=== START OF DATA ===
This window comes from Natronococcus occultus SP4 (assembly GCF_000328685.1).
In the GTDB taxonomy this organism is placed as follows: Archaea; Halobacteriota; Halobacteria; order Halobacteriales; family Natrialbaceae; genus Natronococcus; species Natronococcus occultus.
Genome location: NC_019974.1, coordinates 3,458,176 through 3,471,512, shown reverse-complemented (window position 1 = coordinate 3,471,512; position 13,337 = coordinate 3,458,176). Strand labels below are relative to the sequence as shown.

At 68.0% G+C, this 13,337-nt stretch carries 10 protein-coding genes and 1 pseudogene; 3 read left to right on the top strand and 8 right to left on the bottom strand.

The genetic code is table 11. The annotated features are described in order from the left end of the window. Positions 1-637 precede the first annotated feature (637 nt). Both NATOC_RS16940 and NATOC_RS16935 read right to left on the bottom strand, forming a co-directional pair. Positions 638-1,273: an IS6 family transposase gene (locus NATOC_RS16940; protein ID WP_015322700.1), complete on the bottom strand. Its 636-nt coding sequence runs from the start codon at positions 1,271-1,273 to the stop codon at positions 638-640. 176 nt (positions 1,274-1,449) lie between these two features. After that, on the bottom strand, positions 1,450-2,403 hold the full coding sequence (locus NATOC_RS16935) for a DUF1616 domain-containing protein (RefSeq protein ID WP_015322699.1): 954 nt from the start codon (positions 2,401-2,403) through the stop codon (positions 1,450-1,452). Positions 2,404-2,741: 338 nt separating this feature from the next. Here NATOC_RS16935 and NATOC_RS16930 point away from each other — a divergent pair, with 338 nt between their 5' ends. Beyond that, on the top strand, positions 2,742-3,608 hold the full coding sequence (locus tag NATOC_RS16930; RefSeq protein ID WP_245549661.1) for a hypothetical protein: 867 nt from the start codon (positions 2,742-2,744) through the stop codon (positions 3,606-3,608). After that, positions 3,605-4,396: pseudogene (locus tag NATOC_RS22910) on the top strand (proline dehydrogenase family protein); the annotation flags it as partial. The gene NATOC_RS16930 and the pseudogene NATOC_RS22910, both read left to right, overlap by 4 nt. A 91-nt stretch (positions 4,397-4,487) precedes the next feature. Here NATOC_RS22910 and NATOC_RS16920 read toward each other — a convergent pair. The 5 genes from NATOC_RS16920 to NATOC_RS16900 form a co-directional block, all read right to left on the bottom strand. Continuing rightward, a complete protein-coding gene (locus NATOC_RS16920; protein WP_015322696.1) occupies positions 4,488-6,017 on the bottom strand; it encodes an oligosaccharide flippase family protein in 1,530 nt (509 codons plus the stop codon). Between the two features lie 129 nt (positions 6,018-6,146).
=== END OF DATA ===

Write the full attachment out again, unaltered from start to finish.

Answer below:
This window comes from Natronococcus occultus SP4 (assembly GCF_000328685.1).
In the GTDB taxonomy this organism is placed as follows: Archaea; Halobacteriota; Halobacteria; order Halobacteriales; family Natrialbaceae; genus Natronococcus; species Natronococcus occultus.
Genome location: NC_019974.1, coordinates 3,458,176 through 3,471,512, shown reverse-complemented (window position 1 = coordinate 3,471,512; position 13,337 = coordinate 3,458,176). Strand labels below are relative to the sequence as shown.

At 68.0% G+C, this 13,337-nt stretch carries 10 protein-coding genes and 1 pseudogene; 3 read left to right on the top strand and 8 right to left on the bottom strand.

The genetic code is table 11. The annotated features are described in order from the left end of the window. Positions 1-637 precede the first annotated feature (637 nt). Both NATOC_RS16940 and NATOC_RS16935 read right to left on the bottom strand, forming a co-directional pair. Positions 638-1,273: an IS6 family transposase gene (locus NATOC_RS16940; protein ID WP_015322700.1), complete on the bottom strand. Its 636-nt coding sequence runs from the start codon at positions 1,271-1,273 to the stop codon at positions 638-640. 176 nt (positions 1,274-1,449) lie between these two features. After that, on the bottom strand, positions 1,450-2,403 hold the full coding sequence (locus NATOC_RS16935) for a DUF1616 domain-containing protein (RefSeq protein ID WP_015322699.1): 954 nt from the start codon (positions 2,401-2,403) through the stop codon (positions 1,450-1,452). Positions 2,404-2,741: 338 nt separating this feature from the next. Here NATOC_RS16935 and NATOC_RS16930 point away from each other — a divergent pair, with 338 nt between their 5' ends. Beyond that, on the top strand, positions 2,742-3,608 hold the full coding sequence (locus tag NATOC_RS16930; RefSeq protein ID WP_245549661.1) for a hypothetical protein: 867 nt from the start codon (positions 2,742-2,744) through the stop codon (positions 3,606-3,608). After that, positions 3,605-4,396: pseudogene (locus tag NATOC_RS22910) on the top strand (proline dehydrogenase family protein); the annotation flags it as partial. The gene NATOC_RS16930 and the pseudogene NATOC_RS22910, both read left to right, overlap by 4 nt. A 91-nt stretch (positions 4,397-4,487) precedes the next feature. Here NATOC_RS22910 and NATOC_RS16920 read toward each other — a convergent pair. The 5 genes from NATOC_RS16920 to NATOC_RS16900 form a co-directional block, all read right to left on the bottom strand. Continuing rightward, a complete protein-coding gene (locus NATOC_RS16920; protein WP_015322696.1) occupies positions 4,488-6,017 on the bottom strand; it encodes an oligosaccharide flippase family protein in 1,530 nt (509 codons plus the stop codon). Between the two features lie 129 nt (positions 6,018-6,146).